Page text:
Blender on calibrated displays


Can it be that Blender doesn’t respect display calibration? All my screens are calibrated and images (both in the Image Editor as well as the rendered results) have a significant color shift compared to the same images in Photoshop (which is properly color managed). Blender is set to sRGB and no Look is activated of course.

Maybe somebody could clarify this and maybe suggest a way to get this to work properly.

If your question can be rephrased to “does Blender bypass the .icc I am using on my operating system” then the answer is “yes”. It is an industry standard to do so for DCC apps, Nuke and Resolve basically do the same. They however allow you to load a LUT and use it in the viewports. Blender does support LUTs, but has no UI for loading them. The ocio.config file has to be edited manually.

Color Space guru Troy Sobotka has put together a thorough answer on BSE on how to generate a calibration file that can be used by Blender. It is a complex task at first, but it gets the job done.


Thanks for the answer and confirmation. That description by Troy is very interesting technically but for a practical use too time-consuming to do. Besides that I have three screens and I don’t know how that would work automatically whenever I move a window from one screen to another. And even if so, I would have to two the editing thrice and every time I calibrate the screens or update Blender. It’s faster when i revert my calibration in Photoshop after opening the images.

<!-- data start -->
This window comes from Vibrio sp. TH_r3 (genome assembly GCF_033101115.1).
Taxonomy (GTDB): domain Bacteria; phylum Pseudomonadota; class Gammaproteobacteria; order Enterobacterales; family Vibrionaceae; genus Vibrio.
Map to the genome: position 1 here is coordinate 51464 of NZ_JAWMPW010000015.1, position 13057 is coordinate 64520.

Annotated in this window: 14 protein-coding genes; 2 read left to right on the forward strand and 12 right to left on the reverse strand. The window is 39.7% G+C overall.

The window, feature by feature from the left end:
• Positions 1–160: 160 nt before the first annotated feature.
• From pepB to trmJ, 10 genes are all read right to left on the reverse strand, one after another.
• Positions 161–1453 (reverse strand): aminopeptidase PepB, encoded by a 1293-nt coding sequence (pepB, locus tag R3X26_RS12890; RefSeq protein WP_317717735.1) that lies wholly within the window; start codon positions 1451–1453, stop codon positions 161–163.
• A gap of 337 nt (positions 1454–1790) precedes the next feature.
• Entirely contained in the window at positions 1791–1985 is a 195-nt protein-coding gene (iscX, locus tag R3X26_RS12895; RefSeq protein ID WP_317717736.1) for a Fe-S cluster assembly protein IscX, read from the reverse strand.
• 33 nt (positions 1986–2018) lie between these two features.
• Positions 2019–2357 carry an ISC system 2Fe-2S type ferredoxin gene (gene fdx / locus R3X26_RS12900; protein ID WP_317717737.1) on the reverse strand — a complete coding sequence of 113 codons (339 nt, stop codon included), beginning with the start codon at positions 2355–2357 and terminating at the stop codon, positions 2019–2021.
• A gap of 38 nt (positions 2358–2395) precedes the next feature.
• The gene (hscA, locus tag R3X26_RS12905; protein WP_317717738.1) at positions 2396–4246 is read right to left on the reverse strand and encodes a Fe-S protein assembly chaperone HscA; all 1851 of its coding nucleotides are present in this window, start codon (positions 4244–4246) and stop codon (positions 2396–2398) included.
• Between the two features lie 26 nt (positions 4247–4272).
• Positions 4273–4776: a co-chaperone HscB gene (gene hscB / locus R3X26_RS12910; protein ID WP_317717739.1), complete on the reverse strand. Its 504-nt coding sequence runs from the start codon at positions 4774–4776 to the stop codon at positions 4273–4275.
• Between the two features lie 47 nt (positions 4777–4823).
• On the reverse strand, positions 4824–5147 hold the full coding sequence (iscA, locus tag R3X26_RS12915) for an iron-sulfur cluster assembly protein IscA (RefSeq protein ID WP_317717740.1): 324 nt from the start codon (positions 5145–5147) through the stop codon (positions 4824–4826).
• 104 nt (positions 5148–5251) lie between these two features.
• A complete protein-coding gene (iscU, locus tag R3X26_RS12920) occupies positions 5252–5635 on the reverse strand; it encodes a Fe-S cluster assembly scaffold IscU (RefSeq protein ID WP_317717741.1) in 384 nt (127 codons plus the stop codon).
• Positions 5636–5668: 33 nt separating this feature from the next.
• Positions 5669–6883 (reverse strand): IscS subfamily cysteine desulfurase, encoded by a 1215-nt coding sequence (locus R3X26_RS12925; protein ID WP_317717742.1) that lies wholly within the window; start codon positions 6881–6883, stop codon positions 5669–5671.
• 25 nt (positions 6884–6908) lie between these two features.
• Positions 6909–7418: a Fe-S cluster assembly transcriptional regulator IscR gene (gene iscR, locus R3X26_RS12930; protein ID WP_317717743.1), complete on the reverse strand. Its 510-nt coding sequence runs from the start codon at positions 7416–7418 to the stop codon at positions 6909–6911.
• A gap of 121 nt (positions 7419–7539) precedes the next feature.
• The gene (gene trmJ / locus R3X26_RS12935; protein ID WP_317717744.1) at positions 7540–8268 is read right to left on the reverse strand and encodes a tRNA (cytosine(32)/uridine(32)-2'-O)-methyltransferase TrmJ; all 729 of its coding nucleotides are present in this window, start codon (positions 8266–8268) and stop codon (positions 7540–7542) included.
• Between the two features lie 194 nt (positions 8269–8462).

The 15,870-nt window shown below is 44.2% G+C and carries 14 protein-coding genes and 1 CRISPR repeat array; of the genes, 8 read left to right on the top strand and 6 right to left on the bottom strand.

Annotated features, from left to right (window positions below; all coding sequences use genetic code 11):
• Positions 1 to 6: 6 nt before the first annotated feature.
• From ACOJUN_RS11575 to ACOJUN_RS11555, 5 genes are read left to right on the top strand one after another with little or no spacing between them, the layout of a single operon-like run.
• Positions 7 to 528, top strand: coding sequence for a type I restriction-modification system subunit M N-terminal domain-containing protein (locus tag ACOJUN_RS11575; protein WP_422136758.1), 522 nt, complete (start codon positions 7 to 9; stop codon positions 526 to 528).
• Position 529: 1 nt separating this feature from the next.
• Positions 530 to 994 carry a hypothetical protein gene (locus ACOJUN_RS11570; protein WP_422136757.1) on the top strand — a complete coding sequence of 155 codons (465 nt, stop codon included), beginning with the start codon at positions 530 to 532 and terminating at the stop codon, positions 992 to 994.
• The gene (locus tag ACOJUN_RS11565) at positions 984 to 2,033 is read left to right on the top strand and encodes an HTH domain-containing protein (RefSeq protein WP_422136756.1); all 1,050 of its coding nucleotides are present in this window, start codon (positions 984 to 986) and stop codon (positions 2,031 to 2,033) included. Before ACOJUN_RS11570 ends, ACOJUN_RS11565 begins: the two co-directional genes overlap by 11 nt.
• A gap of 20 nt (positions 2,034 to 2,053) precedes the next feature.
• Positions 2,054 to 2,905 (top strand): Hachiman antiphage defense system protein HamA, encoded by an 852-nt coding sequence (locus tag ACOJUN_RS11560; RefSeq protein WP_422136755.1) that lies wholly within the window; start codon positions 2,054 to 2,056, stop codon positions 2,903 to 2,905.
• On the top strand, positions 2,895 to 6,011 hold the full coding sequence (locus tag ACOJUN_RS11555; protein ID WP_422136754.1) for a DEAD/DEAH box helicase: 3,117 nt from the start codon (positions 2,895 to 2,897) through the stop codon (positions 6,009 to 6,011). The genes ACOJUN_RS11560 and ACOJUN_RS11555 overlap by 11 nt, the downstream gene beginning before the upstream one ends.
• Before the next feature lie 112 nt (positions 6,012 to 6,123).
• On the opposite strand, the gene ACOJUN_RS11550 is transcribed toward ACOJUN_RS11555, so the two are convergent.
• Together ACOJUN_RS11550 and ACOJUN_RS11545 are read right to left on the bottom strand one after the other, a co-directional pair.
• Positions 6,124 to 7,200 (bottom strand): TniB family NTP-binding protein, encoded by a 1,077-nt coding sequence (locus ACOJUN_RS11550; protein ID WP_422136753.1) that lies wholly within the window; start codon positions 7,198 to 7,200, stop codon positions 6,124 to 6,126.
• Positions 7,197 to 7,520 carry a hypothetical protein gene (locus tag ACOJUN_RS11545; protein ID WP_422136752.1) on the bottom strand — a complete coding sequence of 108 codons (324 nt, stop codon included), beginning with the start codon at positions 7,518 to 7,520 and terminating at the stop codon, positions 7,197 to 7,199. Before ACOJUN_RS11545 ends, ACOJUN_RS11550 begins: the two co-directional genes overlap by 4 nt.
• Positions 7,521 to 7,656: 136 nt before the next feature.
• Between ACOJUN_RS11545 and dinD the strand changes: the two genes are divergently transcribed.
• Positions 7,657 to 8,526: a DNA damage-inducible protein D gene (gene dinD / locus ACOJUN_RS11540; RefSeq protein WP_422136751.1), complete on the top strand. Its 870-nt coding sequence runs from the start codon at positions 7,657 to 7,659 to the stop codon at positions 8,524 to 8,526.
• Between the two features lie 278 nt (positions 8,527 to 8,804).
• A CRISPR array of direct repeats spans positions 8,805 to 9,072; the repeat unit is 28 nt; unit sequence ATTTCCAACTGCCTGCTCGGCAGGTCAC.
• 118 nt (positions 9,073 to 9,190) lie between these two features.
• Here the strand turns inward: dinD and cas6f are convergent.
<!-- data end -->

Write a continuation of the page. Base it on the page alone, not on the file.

If you’re on Windows, everything uses the ICC profile for your primary display anyway. Drag a window from one display to another and see for yourself. If you then have a Mac handy, try it again there and notice the window “flashes” to a different color space once it’s on the other display. That’s how it’s SUPPOSED to work, but doesn’t because Windows’ color management is a mess.

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I works fine, but only if the program supports it. So I have no issues with it in Photoshop for example. But if Blender doesn’t support ICC profiles from display calibrations, than it doesn’t matter anyway.